Building, Preserving & Painting a Greenhouse
Getting a greenhouse can be one of the most exciting times in a gardener’s life – it certainly was for me! We selected a fairly low price option from a company that we knew and trusted, and soon took delivery of our BillyOh Polycarbonate Greenhouse.
The first stage in construction is to select an appropriate site to build on. I chose the back wall of our utility room as it was paved, providing a good firm base, was in a position of good levels of sunlight throughout most of the day, and fitted perfectly leading out in to the garden.
We thoroughly cleaned the paving slabs and got rid of weeds growing in-between the paving slabs. The instructions were really good and between the two of us the build took a very leisurely weekend to complete.
With these type of softwood timber constructions, the wood is pre-treated with a dip product that will protect against rot for a fairly short and limited period of time. It’s good practice to apply a Wood Preserver after construction and before putting in glazing as you can easily get to every nook and cranny.
Obviously we didn’t take our own advice and left it to the harsh winter elements that can lead to the timber frame mis-shaping. Even low levels of sunlight over the winter months faded the treatment and timber to a messy patchwork of grey and orange. Left like this the timber would have slowly deteriorated and rot set in so we went about properly looking after our lovely little greenhouse.
First we had to remove all of the plastic trims and polycarbonate glazing. Next was thoroughly cleaning all of the dirt and spiders webs with soapy water and a scrubbing brush. Stubborn pieces of dirt and algae were removed with wire wool. If you don’t remove these pieces of dirt then they will block the preserver from penetrating into the timber properly.
We painted one coat of Wood Preserver on all pieces of timber including the shelves. The Wood Preserver soaked in beautifully to the timber, bringing out the grain and colour. It also provides a certain level of water-repellency so when you leave it to dry before painting, you can be reassured that it won’t be suffering from water damage.
Once the Wood Preserver had fully dried it was ready to paint. Preserver takes longer to dry than wood paint or wood stain, primarily because it is designed to penetrate the timber deeply so will take longer for the deeper parts to dry than surface coatings. Wood Preserver on its own will not fully protect your exterior timber. Whilst preserving against rot, fungi and some other nasties, it will not protect your timber against the elements that will lead to timber mis-shaping and the slow deterioration of the structure.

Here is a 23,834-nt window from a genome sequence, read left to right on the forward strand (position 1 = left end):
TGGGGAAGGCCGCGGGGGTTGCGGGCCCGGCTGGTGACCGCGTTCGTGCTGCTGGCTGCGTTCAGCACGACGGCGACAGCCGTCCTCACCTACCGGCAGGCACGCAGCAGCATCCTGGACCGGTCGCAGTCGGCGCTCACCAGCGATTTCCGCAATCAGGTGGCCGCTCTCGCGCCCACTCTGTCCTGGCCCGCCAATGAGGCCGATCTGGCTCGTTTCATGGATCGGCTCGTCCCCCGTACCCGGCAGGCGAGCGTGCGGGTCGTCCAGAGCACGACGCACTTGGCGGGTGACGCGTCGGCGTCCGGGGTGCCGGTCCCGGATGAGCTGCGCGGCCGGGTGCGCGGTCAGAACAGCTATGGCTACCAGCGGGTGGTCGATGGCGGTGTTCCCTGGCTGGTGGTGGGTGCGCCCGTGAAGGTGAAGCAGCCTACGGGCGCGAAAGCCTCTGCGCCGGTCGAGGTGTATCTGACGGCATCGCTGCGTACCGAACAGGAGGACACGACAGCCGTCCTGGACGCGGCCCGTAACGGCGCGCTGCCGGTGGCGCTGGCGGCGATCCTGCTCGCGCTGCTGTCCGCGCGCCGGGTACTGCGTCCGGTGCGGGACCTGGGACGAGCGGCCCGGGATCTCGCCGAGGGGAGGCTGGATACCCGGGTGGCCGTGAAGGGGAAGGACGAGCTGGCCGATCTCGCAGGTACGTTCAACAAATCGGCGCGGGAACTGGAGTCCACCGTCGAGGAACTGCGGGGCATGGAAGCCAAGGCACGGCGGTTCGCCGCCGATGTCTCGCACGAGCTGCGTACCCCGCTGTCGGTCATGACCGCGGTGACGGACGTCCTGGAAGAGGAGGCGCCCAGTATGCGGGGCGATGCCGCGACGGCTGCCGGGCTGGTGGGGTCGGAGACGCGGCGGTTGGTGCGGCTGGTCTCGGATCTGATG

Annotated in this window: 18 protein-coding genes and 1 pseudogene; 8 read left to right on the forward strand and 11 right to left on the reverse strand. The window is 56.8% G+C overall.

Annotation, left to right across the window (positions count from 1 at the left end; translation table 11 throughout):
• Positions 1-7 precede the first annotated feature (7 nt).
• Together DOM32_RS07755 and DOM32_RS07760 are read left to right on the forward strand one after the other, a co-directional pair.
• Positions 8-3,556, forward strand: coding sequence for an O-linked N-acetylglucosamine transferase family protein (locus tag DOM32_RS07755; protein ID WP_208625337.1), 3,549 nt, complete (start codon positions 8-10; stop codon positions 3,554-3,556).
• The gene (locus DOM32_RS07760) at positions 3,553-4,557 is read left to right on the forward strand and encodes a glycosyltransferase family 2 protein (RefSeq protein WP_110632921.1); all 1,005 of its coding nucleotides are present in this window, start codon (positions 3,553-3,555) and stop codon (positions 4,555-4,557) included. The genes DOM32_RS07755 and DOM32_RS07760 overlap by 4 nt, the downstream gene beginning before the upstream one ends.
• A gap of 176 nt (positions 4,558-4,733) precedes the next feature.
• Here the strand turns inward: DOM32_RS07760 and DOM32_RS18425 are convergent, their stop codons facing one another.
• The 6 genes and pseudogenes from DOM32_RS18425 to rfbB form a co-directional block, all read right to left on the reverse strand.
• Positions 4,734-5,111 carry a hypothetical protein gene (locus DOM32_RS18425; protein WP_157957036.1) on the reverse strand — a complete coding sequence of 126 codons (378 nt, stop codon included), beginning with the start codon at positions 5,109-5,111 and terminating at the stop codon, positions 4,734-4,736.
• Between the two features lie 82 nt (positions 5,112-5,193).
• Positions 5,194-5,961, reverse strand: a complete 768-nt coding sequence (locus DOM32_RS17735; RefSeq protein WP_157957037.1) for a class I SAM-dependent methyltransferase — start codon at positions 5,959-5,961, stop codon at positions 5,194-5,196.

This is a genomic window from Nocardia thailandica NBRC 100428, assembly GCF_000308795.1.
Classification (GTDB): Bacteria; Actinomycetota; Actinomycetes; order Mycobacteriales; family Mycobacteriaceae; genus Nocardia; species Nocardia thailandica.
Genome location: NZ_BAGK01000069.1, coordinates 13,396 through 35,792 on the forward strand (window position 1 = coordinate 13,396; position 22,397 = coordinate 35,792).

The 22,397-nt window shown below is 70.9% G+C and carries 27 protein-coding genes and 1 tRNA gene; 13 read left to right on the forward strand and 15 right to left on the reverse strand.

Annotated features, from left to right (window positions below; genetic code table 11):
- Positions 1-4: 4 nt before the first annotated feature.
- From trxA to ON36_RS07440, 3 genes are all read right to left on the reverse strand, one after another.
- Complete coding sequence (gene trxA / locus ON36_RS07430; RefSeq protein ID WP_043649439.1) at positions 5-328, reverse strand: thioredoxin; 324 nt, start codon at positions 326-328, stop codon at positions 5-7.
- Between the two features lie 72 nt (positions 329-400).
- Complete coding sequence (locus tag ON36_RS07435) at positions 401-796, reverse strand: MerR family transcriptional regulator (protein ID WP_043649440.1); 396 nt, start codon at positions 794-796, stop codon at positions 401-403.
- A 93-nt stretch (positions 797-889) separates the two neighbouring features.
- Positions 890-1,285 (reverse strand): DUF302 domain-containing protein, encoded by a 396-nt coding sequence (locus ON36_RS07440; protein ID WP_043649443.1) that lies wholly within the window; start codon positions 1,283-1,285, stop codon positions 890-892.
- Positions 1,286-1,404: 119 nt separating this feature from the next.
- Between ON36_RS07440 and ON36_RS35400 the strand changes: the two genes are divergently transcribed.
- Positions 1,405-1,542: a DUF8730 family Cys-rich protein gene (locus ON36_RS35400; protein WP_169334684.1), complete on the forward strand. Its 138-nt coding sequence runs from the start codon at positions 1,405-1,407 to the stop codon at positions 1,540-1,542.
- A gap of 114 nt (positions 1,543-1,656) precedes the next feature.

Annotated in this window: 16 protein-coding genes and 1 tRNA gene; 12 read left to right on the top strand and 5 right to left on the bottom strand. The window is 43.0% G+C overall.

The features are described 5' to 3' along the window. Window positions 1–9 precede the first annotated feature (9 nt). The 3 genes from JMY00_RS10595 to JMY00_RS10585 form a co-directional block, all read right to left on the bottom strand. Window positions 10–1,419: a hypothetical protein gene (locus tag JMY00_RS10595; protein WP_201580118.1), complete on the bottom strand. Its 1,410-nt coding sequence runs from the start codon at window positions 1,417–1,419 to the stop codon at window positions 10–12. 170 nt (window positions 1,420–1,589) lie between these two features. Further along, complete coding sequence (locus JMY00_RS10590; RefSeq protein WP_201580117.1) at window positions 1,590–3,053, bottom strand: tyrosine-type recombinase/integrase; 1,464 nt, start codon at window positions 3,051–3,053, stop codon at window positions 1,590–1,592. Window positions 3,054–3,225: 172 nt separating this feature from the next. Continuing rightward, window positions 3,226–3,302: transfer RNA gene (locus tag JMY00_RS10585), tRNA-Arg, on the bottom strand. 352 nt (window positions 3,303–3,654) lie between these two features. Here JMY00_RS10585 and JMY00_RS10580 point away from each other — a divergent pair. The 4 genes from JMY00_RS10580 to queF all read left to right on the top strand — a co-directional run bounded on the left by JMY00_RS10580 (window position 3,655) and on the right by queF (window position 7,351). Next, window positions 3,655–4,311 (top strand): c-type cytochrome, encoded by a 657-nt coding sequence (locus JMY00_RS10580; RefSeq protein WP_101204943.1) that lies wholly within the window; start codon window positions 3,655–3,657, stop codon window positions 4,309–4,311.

To fully protect an exterior timber product you need to paint it with a good quality exterior-grade Wood Paint, like ours! Thorndown’s Wood Paint has been specially formulated to be one of the best, highest-performing Wood Paints available on the market. It is water-based, has virtually no VOC or odour, is highly water-repellent, durable and long-lasting for up to 10 years. We use exterior-grade colour pigments with no VOC and don’t skimp on them either so the colour you love will stay with you for many years. As it starts to fade in the latter years of its life the colours will fade equally unlike other products on the market that use cheap yellow pigments that fade really quickly leaving greens turning blue.
For full exterior protection we would always recommend painting on two coats. A third coat will deepen the colour and can be more aesthetically pleasing with light shades such as the Chantry Cream that we used on this greenhouse. It’s totally down to personal choice but even with a third coat you can still see the natural look of the wood and grain coming through.
I chose Chantry Cream as it’s a lovely warm but light cream that compliments the colour painted on the walls of the house. After painting on Wood Preserver we wanted to preserve the beautiful red tone of the shelves so painted on two coats of UV Clear Wood Paint to stop UV fade.
We also painted on Elder Wood Paint to the door knobs and base trim so the colours matched the wood of the shelves. I absolutely love the finished result and can sit back happy in the knowledge that not only does the greenhouse now look beautiful all year round, it will last years and years!!
We created an opaque Peelable Glass Paint palette with colours that would match your Wood Paint. This greenhouse is painted with Chantry Cream Wood Paint so we wanted to paint greenhouse shading in Chantry Cream Peelable Glass Paint. This great greenhouse shading paint is not only very easy to apply, it’s very effective at reducing heat in a greenhouse, is super easy and fun to peel off and remove, and looks really pretty.
More importantly as mentioned above you can use it on acrylic and polycarbonate glazed windows. More traditional shading paints that you have to dilute to paint on, can be difficult to get off these materials. Removal of Peelable Glass Paint from polycarbonate or acrylic glazing is easy and effective – simply peel off!